30 Sep, 2017
Budapest: One Of The Best Place To Grow
Budapest is increasingly finding its way onto tourist itineraries, bringing robust growth for hoteliers. The industry has a positive outlook as upcoming mega‐events and the government’s targeted tourism developments are expected to attract more visitors, motivating investors to increase hotel capacity. Despite this growth, ADR and RevPAR remain far behind many leading European cities, limiting the sector’s profitability.
Budapest, the «Pearl of the Danube», is starting to take its place as a well- known tourist hub between the East and the West. Recognized for its rich history, diverse cultural heritage, beautiful baths and vibrant nightlife, the city has been voted 10th in TripAdvisor 2016 Traveller’s Choice in Europe (and was placed 25th worldwide). In addition to being the economic, political and cultural centre of Hungary the city is the driving force for tourism, attracting over 60% of incoming international tourists.
The hotel industry had a strong year as both occupancy rates (+2.7%) and average room prices (+6.0%) have increased, resulting in an 8.8% RevPAR growth.
Despite the 14% growth in guest nights over the last four years and a significant 34% increase in RevPAR during the same period (2013−2016), the Hungarian hotel industry’s prices still lag behind its European counterparts, straining hoteliers' profitability.
Hotel supply has not increased on par with the rising visitor flow, as hotel capacity in Budapest has grown by less than 1% over the last two years, reaching a little over 19,300 rooms.
The supply of short-term private apartment rentals, however, has grown rapidly, currently offering an estimated 8,000 rooms. Hoteliers are feeling the pressure, but the local tax authorities' recent move to more strictly control private accommodation hosts' revenues might begin to level the playing field.
In response to the expected growth of tourism, the coming years will be about expansion: in 2017 and 2018, 20 new hotels, with an additional 2,600 rooms are expected to open, indicating investors' faith in the sector’s growth. The majority of the openings will be in the four and five-star segments, providing accommodation to the higher spending visitors, who are the key target of the new national tourism strategy.
Deal flow over the last two years has been slow, with only seven hotel transactions carried out in Budapest. Owners are valuing their assets high as real estate prices are increasing and the Hungarian tourism sector is performing strongly, with an even more robust outlook for the coming years.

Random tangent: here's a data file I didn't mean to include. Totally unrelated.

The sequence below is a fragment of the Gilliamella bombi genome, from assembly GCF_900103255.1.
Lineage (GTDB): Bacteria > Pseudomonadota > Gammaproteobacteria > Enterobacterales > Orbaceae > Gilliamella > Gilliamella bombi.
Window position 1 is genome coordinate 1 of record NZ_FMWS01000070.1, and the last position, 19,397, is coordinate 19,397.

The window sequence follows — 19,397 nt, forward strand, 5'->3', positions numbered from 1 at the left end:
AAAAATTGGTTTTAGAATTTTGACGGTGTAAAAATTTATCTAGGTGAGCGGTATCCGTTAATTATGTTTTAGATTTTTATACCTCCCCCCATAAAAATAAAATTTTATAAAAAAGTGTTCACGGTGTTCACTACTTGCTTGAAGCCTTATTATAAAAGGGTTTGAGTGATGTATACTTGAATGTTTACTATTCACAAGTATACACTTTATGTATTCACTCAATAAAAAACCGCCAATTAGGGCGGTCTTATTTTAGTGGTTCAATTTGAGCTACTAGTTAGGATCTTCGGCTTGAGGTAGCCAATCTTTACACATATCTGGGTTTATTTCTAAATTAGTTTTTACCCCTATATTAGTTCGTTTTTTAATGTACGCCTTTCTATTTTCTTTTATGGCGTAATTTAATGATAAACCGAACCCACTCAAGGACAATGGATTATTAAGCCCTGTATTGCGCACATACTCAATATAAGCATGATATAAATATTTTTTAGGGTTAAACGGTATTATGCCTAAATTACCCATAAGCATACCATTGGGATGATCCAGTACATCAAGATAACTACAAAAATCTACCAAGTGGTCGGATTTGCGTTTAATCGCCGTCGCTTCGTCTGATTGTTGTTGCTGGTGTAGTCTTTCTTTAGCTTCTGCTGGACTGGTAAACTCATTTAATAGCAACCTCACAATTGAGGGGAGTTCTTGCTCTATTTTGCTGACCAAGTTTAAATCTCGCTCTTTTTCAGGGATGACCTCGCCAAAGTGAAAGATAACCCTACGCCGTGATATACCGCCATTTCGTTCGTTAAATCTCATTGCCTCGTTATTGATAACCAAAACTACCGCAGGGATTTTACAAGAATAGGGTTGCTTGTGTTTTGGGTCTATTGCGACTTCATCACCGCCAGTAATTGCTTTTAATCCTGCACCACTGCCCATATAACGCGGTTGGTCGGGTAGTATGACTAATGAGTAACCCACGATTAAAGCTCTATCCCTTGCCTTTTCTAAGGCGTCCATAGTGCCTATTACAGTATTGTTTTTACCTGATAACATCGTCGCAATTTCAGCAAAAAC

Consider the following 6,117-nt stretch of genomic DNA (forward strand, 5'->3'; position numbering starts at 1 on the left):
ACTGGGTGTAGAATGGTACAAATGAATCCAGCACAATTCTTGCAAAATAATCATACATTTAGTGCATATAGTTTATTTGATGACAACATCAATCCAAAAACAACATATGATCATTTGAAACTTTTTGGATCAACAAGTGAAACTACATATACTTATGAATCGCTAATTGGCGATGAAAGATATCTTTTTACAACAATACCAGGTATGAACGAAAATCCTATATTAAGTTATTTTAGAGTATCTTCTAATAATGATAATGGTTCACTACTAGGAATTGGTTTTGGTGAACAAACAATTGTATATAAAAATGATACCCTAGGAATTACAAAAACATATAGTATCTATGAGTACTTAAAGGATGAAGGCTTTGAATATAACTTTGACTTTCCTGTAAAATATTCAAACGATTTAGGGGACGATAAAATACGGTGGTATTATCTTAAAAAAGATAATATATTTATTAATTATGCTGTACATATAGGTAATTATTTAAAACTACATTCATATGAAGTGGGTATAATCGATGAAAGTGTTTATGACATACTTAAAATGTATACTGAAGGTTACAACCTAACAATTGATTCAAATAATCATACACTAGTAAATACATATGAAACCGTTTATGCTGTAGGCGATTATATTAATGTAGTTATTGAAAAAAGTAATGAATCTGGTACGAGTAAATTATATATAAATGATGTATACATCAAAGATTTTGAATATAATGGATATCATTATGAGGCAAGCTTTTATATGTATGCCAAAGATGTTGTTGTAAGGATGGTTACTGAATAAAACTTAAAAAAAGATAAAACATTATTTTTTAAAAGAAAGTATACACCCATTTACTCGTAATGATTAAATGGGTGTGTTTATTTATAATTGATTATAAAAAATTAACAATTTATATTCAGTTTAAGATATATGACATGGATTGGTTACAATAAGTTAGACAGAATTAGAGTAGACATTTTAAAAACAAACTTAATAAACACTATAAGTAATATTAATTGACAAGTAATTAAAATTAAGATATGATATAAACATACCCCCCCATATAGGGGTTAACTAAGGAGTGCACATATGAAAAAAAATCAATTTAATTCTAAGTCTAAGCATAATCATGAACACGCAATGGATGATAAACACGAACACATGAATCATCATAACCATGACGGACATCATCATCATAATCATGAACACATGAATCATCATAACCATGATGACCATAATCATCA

Thus, owners are placing their bets on their assets, and are more likely to be looking for expansion than to sell off their money-makers.
Upcoming mega-events are expected to accelerate tourism developments and attract a significant number of international visitors. Budapest will host the FINA World Swimming Championships in the summer of 2017, along with the now-traditional Formula 1 race and a series of festivals — providing both an opportunity and a challenge for the city to accommodate the sharply increasing number of guests. Budapest will also host the Euro Championship, the European Water Polo Championship, and the European Aquatics Championship in 2020.
Hungarian tourism is expected to benefit from the government’s focus on the sector, which is eliminating administrative burdens, cutting the VAT rate for restaurant services, allocating significant funds for tourism development and creating a new national tourism strategy that shifts the focus to high-end quality tourism service offerings.
Further labour and accommodation service-related tax reductions could enable hoteliers to invest more in their people and their services. In addition, the long-awaited new conference centre (currently planned for 2018/2019) could lead to increased RevPAR by attracting higher spending MICE tourists.
In 2016, GDP growth for Hungary was 2.5%. The Hungarian economy will continue to grow over the next two years, at a similar pace, with GDP forecast to grow at 2.5% in 2017 and 2.4% in 2018. Growth will be driven by large infrastructure projects, launched in the context of the new cycle of EU structural funding, and strong private consumption.
The positive economic outlook coupled with a series of events such as the swimming championship and the media attention due to the Olympic bid (albeit withdrawn), coupled with increased marketing activity, will contribute to the good performance forecast for Budapest’s hotel market in 2017 and 2018.
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